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Western Air Express (USA), Western Air Thruxton (UK)
Western Air (Bahamas)


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Southern Air Transport (USA) & Southern Air Charter (Bahamas)



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User currently offlineSoxfan From United States of America, joined Mar 2008, 865 posts, RR: 0
Reply 7, posted (5 years 1 month 3 days 19 hours ago) and read 6756 times:

Would Air Southwest and Southwest Airlines count?


Pilot: "Request push, which way should we face?" JFK Ground: "You better face the front, sir, or you'll scare the pax!"
User currently offlineNWADC9 From United States of America, joined May 2004, 4897 posts, RR: 10
Reply 8, posted (5 years 1 month 3 days 19 hours ago) and read 6691 times:

There's the Frontier with animals and Frontier Flying Services up in Alaska. Causes quite a bit of confusion in ANC...


Flying an aeroplane with only a single propeller to keep you in the air. Can you imagine that? -Capt. Picard
User currently offlineN6168E From United States of America, joined Sep 2007, 48 posts, RR: 0
Reply 9, posted (5 years 1 month 3 days 19 hours ago) and read 6634 times:

I worked for Air North in the 70's and 80's that was based in BTV and there is an Air North based in Canada.
I also remember attending a Yield Management conference in the late 80's and meeting a representative from the Comair based in So. Africa.


User currently offlineLarshjort From Denmark, joined Dec 2007, 1478 posts, RR: 0
Reply 10, posted (5 years 1 month 3 days 18 hours ago) and read 6593 times:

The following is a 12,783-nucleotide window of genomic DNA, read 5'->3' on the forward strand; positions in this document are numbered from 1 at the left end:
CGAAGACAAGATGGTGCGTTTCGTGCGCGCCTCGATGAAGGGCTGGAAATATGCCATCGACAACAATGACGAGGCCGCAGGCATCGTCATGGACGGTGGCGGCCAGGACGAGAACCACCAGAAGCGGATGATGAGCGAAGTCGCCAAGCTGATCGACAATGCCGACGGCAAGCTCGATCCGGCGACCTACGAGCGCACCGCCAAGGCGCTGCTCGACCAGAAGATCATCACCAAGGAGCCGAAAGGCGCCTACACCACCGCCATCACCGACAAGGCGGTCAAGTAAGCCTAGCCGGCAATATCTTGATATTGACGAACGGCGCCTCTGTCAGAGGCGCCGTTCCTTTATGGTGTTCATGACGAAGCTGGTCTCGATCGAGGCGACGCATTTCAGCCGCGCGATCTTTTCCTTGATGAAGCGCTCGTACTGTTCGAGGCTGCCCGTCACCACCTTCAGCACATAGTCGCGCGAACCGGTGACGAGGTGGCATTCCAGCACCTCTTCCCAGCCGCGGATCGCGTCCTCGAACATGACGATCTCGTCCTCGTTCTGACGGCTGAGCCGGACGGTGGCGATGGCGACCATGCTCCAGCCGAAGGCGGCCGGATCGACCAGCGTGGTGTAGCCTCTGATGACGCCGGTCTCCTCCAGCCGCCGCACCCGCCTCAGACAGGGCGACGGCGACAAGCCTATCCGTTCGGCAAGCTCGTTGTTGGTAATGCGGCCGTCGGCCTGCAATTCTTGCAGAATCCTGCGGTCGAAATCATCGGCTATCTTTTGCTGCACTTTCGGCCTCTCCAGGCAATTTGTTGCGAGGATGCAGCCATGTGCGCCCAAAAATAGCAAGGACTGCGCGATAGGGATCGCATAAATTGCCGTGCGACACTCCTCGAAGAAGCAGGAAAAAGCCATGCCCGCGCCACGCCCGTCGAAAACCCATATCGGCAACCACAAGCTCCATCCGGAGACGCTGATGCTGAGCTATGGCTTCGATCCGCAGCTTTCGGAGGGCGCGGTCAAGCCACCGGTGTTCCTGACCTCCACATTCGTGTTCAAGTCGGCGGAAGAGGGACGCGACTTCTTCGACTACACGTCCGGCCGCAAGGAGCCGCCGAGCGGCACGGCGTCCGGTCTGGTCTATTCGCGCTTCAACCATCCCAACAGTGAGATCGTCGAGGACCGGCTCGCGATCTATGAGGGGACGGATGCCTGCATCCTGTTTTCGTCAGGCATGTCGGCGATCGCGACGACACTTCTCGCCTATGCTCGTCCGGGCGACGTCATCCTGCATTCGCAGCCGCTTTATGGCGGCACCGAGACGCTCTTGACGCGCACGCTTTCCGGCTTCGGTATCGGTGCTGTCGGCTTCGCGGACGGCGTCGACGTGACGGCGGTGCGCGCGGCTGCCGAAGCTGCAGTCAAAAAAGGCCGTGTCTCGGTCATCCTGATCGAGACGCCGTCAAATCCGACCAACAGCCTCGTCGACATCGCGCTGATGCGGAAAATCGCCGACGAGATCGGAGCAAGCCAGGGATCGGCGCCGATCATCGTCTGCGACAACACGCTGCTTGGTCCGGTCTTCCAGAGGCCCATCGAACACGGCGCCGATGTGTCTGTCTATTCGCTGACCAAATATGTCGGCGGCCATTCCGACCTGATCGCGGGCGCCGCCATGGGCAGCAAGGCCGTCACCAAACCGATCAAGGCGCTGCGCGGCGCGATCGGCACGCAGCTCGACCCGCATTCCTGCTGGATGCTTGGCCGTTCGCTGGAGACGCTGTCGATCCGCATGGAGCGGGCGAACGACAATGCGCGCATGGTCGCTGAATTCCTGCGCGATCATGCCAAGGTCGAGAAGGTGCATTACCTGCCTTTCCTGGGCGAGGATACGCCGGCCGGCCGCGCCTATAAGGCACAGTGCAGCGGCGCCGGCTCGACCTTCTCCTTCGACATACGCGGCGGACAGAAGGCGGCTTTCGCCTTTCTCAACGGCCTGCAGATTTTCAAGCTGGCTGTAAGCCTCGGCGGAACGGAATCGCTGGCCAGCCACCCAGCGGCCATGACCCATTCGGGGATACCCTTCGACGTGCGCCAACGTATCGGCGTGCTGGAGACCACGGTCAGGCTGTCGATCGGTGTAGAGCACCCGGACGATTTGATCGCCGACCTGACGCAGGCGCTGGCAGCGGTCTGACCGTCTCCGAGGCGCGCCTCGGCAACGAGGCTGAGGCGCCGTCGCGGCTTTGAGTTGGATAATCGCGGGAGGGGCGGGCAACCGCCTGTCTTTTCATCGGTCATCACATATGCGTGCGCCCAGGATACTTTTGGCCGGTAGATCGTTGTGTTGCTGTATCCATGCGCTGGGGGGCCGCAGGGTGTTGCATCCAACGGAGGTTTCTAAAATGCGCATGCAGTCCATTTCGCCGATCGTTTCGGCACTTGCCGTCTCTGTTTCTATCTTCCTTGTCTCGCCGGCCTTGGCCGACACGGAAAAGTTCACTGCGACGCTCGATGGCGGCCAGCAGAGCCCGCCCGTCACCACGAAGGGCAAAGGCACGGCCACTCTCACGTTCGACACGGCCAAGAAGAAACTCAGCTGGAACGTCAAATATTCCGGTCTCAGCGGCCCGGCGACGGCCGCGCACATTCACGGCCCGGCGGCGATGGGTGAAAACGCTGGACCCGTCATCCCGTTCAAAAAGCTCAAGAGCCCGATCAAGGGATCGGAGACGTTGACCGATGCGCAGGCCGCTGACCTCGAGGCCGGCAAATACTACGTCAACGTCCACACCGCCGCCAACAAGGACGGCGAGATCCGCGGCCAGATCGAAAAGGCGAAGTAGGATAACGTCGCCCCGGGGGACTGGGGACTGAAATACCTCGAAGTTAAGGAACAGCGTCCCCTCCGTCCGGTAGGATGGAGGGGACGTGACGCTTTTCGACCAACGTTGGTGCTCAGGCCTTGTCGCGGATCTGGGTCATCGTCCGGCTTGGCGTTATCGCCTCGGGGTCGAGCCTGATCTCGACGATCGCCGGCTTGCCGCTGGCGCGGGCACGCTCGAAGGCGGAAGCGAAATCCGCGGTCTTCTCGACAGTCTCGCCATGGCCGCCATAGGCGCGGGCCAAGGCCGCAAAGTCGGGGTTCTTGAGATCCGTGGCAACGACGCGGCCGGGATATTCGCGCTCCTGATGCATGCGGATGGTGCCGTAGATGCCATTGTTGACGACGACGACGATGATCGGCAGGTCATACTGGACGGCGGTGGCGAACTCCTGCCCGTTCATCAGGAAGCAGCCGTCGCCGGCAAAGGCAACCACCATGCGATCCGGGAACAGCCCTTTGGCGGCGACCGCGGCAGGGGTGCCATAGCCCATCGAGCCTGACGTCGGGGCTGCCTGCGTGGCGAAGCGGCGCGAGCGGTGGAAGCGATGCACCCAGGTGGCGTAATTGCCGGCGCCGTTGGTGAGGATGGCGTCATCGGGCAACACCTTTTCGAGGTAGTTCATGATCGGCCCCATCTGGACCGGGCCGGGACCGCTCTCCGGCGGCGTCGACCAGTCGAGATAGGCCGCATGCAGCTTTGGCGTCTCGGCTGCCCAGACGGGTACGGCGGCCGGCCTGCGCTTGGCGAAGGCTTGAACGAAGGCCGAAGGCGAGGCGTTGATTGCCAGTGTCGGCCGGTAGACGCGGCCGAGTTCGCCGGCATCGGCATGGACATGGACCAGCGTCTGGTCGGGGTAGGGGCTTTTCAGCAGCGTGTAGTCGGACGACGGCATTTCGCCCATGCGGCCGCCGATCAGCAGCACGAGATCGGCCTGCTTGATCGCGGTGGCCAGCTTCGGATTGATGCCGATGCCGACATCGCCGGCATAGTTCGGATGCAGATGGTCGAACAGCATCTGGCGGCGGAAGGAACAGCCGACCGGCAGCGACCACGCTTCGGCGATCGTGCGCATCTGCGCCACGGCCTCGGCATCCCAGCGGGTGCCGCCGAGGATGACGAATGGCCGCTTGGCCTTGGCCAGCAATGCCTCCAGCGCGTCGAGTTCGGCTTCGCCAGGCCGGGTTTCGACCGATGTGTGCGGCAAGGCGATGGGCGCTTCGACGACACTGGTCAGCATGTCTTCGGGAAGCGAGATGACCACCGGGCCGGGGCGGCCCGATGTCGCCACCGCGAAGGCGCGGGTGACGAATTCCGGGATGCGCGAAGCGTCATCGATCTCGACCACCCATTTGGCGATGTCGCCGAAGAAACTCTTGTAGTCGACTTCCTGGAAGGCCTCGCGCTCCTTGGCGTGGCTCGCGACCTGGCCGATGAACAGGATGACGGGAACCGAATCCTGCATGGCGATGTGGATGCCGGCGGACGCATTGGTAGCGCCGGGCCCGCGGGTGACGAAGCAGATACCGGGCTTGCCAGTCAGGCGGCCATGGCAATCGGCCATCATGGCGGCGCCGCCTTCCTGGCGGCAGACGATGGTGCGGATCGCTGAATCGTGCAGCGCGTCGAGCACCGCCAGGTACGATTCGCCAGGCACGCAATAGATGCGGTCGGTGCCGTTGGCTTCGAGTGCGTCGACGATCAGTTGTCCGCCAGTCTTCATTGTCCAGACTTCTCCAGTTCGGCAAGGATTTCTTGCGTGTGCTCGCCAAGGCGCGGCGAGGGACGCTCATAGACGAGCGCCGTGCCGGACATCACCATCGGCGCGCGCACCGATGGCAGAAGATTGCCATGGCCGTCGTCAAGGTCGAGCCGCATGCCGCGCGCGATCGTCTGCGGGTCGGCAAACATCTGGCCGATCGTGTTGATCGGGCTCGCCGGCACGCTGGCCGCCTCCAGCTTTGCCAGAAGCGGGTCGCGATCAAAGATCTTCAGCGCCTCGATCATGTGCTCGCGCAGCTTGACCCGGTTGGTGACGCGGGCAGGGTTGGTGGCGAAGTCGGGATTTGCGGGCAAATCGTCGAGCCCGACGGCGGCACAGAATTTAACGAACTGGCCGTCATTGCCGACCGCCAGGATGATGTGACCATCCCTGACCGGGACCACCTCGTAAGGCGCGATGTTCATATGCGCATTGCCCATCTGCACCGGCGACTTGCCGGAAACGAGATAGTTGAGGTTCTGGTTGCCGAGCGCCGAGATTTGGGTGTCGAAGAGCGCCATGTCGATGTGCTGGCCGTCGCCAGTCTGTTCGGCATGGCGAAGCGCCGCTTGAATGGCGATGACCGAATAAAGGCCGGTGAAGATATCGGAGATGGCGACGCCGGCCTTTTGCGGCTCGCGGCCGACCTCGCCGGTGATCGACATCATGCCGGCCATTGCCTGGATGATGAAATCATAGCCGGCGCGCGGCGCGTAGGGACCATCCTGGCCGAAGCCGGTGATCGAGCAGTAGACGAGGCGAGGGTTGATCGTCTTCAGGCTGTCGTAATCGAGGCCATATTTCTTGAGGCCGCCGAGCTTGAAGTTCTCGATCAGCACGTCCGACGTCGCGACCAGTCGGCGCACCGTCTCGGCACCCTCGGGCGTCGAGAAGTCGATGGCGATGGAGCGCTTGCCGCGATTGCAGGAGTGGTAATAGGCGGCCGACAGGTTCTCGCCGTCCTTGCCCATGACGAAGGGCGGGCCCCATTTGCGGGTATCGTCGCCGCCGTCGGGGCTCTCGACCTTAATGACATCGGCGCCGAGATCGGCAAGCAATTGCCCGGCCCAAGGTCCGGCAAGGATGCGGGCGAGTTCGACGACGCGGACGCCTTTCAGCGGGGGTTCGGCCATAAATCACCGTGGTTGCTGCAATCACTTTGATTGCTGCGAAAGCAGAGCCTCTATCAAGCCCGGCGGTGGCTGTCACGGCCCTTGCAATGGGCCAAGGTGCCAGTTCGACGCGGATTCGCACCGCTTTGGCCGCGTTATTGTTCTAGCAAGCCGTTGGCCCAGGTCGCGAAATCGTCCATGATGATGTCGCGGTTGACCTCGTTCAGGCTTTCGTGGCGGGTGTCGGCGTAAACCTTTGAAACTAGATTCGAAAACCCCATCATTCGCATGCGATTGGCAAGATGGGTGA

There is also Air Alpha and Air Alpha both providing air charters

http://www.airalpha.net/
http://www.airalpha.com/

/Lars



139, 306, 319, 320, 321, 332, 34A, AN2, AT4, AT5, AT7, 733, 735, 73G, 738, 739, 146, AR1, BH2, CN1, CR2, DH1, DH3, DH4,
User currently offlineMutu From United Kingdom, joined Mar 2006, 538 posts, RR: 0
Reply 11, posted (5 years 1 month 3 days 17 hours ago) and read 6498 times:

Well coming at it from a slightly different angle, as others have mentioned you can FRANCHISE your name, livery, uniforms, on board service, seats, in flight mag, and pretty much anything else to a wholly independent carrier either within your own market or a remote market, its your property and you can do with it what you wish.

Hence Comair in south africa operates a BA branded full service airline, same club europe/euro traveler product, same format terraces lounges, BA branded throughout including all local advertising material, uniforms, crew name badges, boarding passes etc etc etc

To those passengers with limited or no knowledge of aviation matters it is BA, but its not. same with Sun Air of scandinavia, and of course GB AIrways and B-MED. Also talk of an indian franchise coming on board soon.

Then there is the acquisition model where you spend $bns to buy competitor airlines but keep them as far as possible separate entities with separate products (except for FFP and holding company buying power synergies). Soemtimes this is for legal reasons (bilaterlas etc) and sometimes because their is value in the acquired brand.

AF and KL are 2 separate airlines owned by a common parent. So the largest airline in the world (befoire DlNW) technically wasnt AFKL as that is 2 airlines. The largest aviation group may well have been AFKL. Picky I know, but LH LX SN OS BD are all separate airlines owned by a common holding company, all ranking separately in league tables....hmmm seem to have gone off on a tangent